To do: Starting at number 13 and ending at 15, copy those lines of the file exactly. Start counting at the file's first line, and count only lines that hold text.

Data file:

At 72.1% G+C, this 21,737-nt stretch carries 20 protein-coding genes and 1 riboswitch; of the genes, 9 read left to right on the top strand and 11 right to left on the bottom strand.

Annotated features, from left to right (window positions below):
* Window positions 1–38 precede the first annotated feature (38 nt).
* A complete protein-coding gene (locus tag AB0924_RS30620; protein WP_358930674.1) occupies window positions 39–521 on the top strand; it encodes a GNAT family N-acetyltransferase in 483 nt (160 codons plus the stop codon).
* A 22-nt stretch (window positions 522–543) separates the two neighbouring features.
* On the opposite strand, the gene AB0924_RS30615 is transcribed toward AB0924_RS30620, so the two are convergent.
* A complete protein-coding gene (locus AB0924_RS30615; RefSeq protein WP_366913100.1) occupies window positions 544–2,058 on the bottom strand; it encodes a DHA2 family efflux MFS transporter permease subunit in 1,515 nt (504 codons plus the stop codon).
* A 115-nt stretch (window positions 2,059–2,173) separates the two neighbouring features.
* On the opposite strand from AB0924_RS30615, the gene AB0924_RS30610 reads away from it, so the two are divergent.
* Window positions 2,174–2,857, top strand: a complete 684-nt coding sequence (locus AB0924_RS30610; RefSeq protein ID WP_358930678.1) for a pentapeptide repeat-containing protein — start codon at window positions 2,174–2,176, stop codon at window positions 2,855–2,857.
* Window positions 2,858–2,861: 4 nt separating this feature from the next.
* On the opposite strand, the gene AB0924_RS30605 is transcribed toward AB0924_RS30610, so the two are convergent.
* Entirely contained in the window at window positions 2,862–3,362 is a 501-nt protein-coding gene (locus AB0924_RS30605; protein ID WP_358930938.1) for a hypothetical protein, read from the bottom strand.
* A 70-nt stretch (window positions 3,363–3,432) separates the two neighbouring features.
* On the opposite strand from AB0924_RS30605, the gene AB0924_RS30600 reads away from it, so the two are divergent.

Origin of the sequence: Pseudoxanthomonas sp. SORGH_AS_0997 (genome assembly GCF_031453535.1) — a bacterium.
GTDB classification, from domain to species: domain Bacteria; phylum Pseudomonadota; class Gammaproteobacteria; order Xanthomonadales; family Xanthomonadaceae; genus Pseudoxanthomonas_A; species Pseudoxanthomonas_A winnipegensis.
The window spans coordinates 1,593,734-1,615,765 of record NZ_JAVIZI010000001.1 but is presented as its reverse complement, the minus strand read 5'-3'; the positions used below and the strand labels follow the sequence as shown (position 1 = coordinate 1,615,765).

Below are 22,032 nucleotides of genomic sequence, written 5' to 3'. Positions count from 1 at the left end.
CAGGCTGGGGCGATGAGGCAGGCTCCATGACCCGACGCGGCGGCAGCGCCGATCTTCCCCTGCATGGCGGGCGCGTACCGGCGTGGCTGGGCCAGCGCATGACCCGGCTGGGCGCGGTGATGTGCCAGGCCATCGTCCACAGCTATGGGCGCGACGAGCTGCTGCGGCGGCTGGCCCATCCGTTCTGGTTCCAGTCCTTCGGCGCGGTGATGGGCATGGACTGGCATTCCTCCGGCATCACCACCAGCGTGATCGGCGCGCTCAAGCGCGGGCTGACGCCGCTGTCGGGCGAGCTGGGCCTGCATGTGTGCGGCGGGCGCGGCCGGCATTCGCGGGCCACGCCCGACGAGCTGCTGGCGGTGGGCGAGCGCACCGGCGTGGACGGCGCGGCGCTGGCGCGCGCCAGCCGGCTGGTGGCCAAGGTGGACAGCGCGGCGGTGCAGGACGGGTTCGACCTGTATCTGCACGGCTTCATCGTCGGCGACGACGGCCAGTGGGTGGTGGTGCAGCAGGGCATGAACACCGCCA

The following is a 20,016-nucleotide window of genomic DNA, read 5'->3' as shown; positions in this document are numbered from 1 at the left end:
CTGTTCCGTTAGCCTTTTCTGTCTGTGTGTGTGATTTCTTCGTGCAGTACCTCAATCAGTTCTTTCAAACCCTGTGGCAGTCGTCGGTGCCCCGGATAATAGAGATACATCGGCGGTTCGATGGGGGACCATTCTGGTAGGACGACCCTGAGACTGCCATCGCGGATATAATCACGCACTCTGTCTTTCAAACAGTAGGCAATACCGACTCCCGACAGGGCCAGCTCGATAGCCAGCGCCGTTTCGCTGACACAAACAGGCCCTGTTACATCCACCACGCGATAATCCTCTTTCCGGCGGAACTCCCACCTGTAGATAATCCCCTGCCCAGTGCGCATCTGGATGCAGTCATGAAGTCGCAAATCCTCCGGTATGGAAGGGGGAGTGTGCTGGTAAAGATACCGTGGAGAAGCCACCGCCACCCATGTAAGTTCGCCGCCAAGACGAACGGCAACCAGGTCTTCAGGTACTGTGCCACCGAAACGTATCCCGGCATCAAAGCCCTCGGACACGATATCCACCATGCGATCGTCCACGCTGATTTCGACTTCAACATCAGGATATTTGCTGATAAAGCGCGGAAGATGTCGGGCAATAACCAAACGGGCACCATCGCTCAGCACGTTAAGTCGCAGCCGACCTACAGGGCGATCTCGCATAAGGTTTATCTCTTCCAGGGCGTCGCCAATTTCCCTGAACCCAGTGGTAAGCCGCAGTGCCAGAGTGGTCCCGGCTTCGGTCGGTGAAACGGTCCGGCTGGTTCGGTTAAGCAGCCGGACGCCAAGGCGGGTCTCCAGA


* Entirely contained in the window at window positions 2,862–3,362 is a 501-nt protein-coding gene (locus AB0924_RS30605; protein ID WP_358930938.1) for a hypothetical protein, read from the bottom strand.
* A 70-nt stretch (window positions 3,363–3,432) separates the two neighbouring features.
* On the opposite strand from AB0924_RS30605, the gene AB0924_RS30600 reads away from it, so the two are divergent.